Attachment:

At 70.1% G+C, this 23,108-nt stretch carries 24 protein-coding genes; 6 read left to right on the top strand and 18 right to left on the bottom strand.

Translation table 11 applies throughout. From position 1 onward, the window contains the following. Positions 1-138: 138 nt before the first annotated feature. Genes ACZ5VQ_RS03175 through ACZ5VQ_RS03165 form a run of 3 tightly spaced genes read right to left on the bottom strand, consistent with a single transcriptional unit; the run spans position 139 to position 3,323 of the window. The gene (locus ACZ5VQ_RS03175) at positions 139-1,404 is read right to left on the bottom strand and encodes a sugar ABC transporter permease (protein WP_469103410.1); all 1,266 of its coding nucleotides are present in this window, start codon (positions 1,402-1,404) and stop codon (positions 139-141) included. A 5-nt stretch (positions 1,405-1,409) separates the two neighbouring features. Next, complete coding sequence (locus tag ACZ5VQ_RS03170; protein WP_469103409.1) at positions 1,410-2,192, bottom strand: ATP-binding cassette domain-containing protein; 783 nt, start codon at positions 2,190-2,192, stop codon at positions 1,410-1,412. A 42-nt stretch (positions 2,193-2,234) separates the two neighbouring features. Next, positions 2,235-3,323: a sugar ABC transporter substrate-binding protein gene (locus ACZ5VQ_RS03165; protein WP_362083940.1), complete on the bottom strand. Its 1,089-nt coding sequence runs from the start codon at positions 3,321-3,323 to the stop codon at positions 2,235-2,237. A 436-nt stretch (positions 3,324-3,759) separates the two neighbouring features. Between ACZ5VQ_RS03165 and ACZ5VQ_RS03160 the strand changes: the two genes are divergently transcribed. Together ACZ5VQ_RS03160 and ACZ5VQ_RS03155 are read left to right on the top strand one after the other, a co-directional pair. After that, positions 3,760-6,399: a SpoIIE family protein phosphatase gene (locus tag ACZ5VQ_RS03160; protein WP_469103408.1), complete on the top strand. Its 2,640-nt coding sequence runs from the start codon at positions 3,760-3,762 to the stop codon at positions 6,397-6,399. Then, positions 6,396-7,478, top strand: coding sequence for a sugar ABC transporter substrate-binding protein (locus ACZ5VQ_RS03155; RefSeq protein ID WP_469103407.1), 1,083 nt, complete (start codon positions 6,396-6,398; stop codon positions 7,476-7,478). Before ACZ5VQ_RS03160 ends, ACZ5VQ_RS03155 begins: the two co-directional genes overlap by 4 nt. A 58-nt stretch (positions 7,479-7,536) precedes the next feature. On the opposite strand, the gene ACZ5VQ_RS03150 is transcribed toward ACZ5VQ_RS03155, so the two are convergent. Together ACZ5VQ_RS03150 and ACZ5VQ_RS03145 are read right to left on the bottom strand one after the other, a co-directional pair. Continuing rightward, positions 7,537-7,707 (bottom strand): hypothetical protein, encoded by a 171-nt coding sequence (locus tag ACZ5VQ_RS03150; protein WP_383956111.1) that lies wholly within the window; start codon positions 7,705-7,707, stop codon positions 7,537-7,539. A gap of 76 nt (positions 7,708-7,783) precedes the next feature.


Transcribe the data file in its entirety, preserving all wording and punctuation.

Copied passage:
At 70.1% G+C, this 23,108-nt stretch carries 24 protein-coding genes; 6 read left to right on the top strand and 18 right to left on the bottom strand.

Translation table 11 applies throughout. From position 1 onward, the window contains the following. Positions 1-138: 138 nt before the first annotated feature. Genes ACZ5VQ_RS03175 through ACZ5VQ_RS03165 form a run of 3 tightly spaced genes read right to left on the bottom strand, consistent with a single transcriptional unit; the run spans position 139 to position 3,323 of the window. The gene (locus ACZ5VQ_RS03175) at positions 139-1,404 is read right to left on the bottom strand and encodes a sugar ABC transporter permease (protein WP_469103410.1); all 1,266 of its coding nucleotides are present in this window, start codon (positions 1,402-1,404) and stop codon (positions 139-141) included. A 5-nt stretch (positions 1,405-1,409) separates the two neighbouring features. Next, complete coding sequence (locus tag ACZ5VQ_RS03170; protein WP_469103409.1) at positions 1,410-2,192, bottom strand: ATP-binding cassette domain-containing protein; 783 nt, start codon at positions 2,190-2,192, stop codon at positions 1,410-1,412. A 42-nt stretch (positions 2,193-2,234) separates the two neighbouring features. Next, positions 2,235-3,323: a sugar ABC transporter substrate-binding protein gene (locus ACZ5VQ_RS03165; protein WP_362083940.1), complete on the bottom strand. Its 1,089-nt coding sequence runs from the start codon at positions 3,321-3,323 to the stop codon at positions 2,235-2,237. A 436-nt stretch (positions 3,324-3,759) separates the two neighbouring features. Between ACZ5VQ_RS03165 and ACZ5VQ_RS03160 the strand changes: the two genes are divergently transcribed. Together ACZ5VQ_RS03160 and ACZ5VQ_RS03155 are read left to right on the top strand one after the other, a co-directional pair. After that, positions 3,760-6,399: a SpoIIE family protein phosphatase gene (locus tag ACZ5VQ_RS03160; protein WP_469103408.1), complete on the top strand. Its 2,640-nt coding sequence runs from the start codon at positions 3,760-3,762 to the stop codon at positions 6,397-6,399. Then, positions 6,396-7,478, top strand: coding sequence for a sugar ABC transporter substrate-binding protein (locus ACZ5VQ_RS03155; RefSeq protein ID WP_469103407.1), 1,083 nt, complete (start codon positions 6,396-6,398; stop codon positions 7,476-7,478). Before ACZ5VQ_RS03160 ends, ACZ5VQ_RS03155 begins: the two co-directional genes overlap by 4 nt. A 58-nt stretch (positions 7,479-7,536) precedes the next feature. On the opposite strand, the gene ACZ5VQ_RS03150 is transcribed toward ACZ5VQ_RS03155, so the two are convergent. Together ACZ5VQ_RS03150 and ACZ5VQ_RS03145 are read right to left on the bottom strand one after the other, a co-directional pair. Continuing rightward, positions 7,537-7,707 (bottom strand): hypothetical protein, encoded by a 171-nt coding sequence (locus tag ACZ5VQ_RS03150; protein WP_383956111.1) that lies wholly within the window; start codon positions 7,705-7,707, stop codon positions 7,537-7,539. A gap of 76 nt (positions 7,708-7,783) precedes the next feature.